Tui hails 20% rise in summer prices as bookings near 2019 volume

Tui has hailed a 20% rise in its average summer holiday prices compared with 2019 and downplayed the potential impact of a recession on demand for travel this winter and next year.

The Tui Group reported summer 2022 bookings were at 90% of the volume of 2019 at the end of July, with an average selling price up 18% on the pre-crisis level.

But bookings for July and August were even higher, at 93% of the 2019 volume and prices on average 20% higher.

Incoming group chief executive Sebastian Ebel reported UK bookings “are positive for winter, there is good momentum”, although he added: “Continental bookings are lower.”

More: Tui reports dip in bookings due to flight disruption

Tui finances hit by UK air traffic disruption

Tui moves to clarify Spain entry rules

He said: “At the moment, it’s very difficult to forecast what November or December will be like, let alone January.

“We are seeing a very high proportion of bookings in the last four to eight weeks, especially in cruise. We are not back to long-term booking patterns.”

Ebel was speaking as Tui reported a loss of €331 million for the three months to June and a loss for the year to date of almost €1.08 billion.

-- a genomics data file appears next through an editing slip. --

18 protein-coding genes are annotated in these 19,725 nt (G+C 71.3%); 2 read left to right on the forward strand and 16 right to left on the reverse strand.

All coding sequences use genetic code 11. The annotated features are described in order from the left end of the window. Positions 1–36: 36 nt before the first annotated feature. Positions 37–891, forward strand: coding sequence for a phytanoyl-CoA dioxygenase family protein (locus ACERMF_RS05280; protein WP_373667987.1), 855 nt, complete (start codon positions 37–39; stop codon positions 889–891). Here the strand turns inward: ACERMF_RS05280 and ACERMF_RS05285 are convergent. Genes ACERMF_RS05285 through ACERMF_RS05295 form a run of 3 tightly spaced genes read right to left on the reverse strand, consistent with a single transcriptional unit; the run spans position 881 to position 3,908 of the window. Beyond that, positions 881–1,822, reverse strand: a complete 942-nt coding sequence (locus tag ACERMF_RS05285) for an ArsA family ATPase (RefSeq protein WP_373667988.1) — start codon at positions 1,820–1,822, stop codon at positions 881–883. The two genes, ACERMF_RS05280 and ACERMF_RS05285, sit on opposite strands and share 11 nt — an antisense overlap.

However, the group forecast a profitable fourth quarter and Ebel said the company would have made an underlying operating profit in the third quarter but for flight-disruption costs of €75 million.

He acknowledged the growing cost-of-living crisis and risk of recession and said inflation would have in impact on Tui’s prices in upcoming seasons.

Ebel said: “No one can tell where prices will be [for fuel], but we will see a middle-digit increase in hotel prices.

“The inflation of [holiday] prices will be significant.” But he insisted: “It will be below the general inflation [rate].”

He added: “The cost of living is a concern. [But] we don’t expect too much of an impact from that. It could lead to less bookings, but Tui is in a [consumer] segment where people have more money.

“In more difficult times in the past we’ve seen customers book with the budget they have. We see shifts from one destination to another.”

For example, he said: “We’ve seen bookings shift from the Dominican Republic to Egypt.”

Ebel argued: “We are cautious on capacity so we can live with a range of demand, but we see stable demand overall in a more challenging environment. We may see less Caribbean and more Egypt.”

Outgoing Tui chief executive Fritz Joussen is due to step down at the end of September and be replaced by Ebel, who will in turn be replaced as chief financial officer by Matthias Kiep.

More: Tui reports dip in bookings due to flight disruption

Tui finances hit by UK air traffic disruption

Tui moves to clarify Spain entry rules

We will be happy to hear your thoughts

Leave a reply

Travel Booking Online
Logo